The U.S. government has quietly withdrawn a $5 million reward it was offering for the killing or capture of Abu Ayyub al-Masri, named by Pentagon officials as the leader of Al Qaeda in Iraq.
Al-Masri had been one of America's most wanted figures in Iraq ever since his identity was revealed in 2006. But U.S. News has learned that the bounty for him was reduced and that he was unceremoniously dropped in late February from the State Department's Rewards for Justice Program, which offers cash payments for information that leads to the capture or killing of wanted terrorists.
Currently, the bounty for the Egyptian militant stands at $100,000, a more modest payout that is now covered by the separate—and decidedly lower profile—Department of Defense Rewards Program.
It is a startling development given that U.S. military officials have frequently touted al-Masri's danger ever since they revealed his identity with great fanfare at a briefing in June 2006. At the time, it was considered a propaganda coup to show that AQI was being led by an Egyptian, because the group had been claiming that an Iraqi man became its leader after the death of its founder, Abu Musab Zarqawi.
Officially, defense sources say that rewards have historically been reduced for a number of reasons. "When they have reduced rewards in the past, some of the discussion has been to devalue them [the terrorists], to not hold them in such high regard," says a senior defense official. It's psychological warfare of sorts: "It may cause them to do things that say, 'Look, I'm important,'" says the official—and in so doing, perhaps do something that makes it easier for them to be captured. The reasons in the past have also been more pedestrian, adds the official. "Sometimes the rewards are set so high that for some people maybe $100,000 is more tangible than $1 million."
Others insist that the move reflects a shift in thinking about the importance of al-Masri. "The overarching reason is his blatant ineffectiveness as a leader of AQI," says a U.S. military official.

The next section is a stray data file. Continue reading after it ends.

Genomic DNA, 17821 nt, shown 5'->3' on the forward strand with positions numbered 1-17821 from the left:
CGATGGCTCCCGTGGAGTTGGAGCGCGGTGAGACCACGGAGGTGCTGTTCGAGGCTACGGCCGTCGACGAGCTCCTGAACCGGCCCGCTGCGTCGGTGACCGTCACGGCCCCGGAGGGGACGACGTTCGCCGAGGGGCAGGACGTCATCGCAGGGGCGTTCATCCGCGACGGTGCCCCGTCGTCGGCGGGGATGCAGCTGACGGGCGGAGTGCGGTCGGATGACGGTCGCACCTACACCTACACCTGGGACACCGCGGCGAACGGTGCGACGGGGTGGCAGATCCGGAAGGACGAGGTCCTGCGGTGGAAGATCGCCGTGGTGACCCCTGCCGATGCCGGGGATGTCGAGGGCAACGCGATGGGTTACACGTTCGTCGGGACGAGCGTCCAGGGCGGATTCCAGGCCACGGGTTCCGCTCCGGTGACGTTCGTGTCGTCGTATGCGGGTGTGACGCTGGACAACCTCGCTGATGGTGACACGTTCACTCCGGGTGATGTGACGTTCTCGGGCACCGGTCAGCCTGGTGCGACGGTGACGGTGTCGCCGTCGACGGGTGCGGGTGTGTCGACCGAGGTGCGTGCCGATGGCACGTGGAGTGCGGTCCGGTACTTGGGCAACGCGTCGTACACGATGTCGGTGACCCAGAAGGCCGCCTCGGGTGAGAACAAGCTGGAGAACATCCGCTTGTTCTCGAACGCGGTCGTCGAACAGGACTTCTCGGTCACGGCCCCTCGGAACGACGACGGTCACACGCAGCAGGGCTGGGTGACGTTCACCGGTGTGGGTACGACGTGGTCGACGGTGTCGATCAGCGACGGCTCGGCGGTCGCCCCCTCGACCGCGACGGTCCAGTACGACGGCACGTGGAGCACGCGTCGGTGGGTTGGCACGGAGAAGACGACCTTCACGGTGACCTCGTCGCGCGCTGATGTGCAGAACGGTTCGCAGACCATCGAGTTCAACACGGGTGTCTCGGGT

Particularly striking, however, given the heavy emphasis that the U.S. government has placed on the target, is the number of senior officials who were only vaguely aware of the reduction in the bounty on al-Masri. "I had heard that they were talking about doing that," says a senior U.S. military official in Baghdad. "I would think that we have some input on that." The move also leaves questions about why Pentagon officials would want to remove al-Masri from the Rewards for Justice site, which has higher visibility on the Web than the Pentagon's program.
When U.S. officials first revealed al-Masri's identity, the Pentagon offered a $250,000 reward for his capture. Later, the figure was raised to $5 million as part of the State Department's rewards program. But al-Masri's photos were removed from the Rewards for Justice website in February, although some other government websites have not been updated to reflect the change.
Last week, Iraqi police reported that they had captured al-Masri, but U.S. officials denied the report and insist that he remains at large. The confusion followed apparently erroneous reports in 2006 and 2007 that al-Masri had been killed.
In recent months, AQI has suffered serious operational defeats, particularly after Sunni tribesmen turned against the group in Iraq's Anbar province. But AQI remains the largest Sunni extremist organization in Iraq and retains strength in northern Iraq, near the city of Mosul.
Al-Masri first rose to prominence as a senior operational commander under Zarqawi's leadership of AQI. U.S. officials believe that al-Masri was involved in the construction of car bombs used in AQI's 2003 deadly attacks on the United Nations headquarters and the Jordanian Embassy in Baghdad, as well as bombings of Shiite celebrations and a U.S. checkpoint, according to the National Counterterrorism Center.